Nvidia caused a storm back in early February when it released a driver update, R347.29, that disabled overclocking of GTX 900M mobile series GPUs in gaming notebooks. At the time, Nvidia claimed overclocking had been enabled previously because of a bug in old drivers and that the R347 driver was intended to fix that bug.
Nvidia claimed disabling overclocking was necessary since "GeForce notebooks were not designed to support overclocking. Overclocking is by no means a trivial feature, and depends on thoughtful design of thermal, electrical, and other considerations. By overclocking a notebook, a user risks serious damage to the system that could result in non-functional systems, reduced notebook life, or many other effects". This reasoning from Nvidia caused outrage since notebook vendors, such as Asus, had advertised the fact the mobile GPUs could be overclocked.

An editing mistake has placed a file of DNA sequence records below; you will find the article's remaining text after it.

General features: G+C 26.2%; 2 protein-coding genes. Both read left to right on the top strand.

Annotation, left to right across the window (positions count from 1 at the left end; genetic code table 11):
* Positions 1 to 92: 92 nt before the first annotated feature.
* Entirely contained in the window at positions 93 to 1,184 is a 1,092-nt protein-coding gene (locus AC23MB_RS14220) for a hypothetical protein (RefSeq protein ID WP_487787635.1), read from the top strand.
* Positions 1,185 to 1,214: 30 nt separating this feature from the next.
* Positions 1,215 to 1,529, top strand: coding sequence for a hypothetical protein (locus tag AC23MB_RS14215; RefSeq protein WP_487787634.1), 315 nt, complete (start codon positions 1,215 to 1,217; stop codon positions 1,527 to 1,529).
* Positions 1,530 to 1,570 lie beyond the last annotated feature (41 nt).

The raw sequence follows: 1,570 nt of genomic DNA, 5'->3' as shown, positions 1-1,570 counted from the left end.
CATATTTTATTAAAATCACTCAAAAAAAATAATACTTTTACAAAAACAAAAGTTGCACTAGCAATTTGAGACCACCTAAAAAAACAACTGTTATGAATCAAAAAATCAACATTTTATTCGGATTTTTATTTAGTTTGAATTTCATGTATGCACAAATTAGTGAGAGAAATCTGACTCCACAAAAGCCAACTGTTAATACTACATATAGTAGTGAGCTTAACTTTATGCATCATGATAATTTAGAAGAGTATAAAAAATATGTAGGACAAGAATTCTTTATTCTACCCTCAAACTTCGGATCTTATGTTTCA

Yet in a surprising turn of events the company backtracked on its decision just over a week later, in late February, claiming that it would reinstate overclocking features for GTX 900M users with a new driver, R347.88. The company also reiterated that GeForce notebook owners should revert to driver version R344.75 if they wanted to start overclocking straight away.
According to the latest news, Nvidia has disabled overclocking once again with R350 and R352 drivers, and the gaming notebook community has already labelled the latest incident as part of the 'clock-block' saga. The new GeForce drivers prevent overclocking on systems when a 'lock-bit' is found in the vBIOS of the GPU. An ongoing mega-thread over at the NotebookReview forums is detailing the trials and tribulations of many GeForce notebook owners and the effort they are making to restore overclocking functionality to their gaming notebooks.
Nvidia has yet to issue an official response to the latest incident but it will be interesting to hear the logic behind the decision to remove overclocking capabilities once again. Undoubtedly, the gaming notebook community will continue to put pressure on Nvidia until a satisfactory response is offered.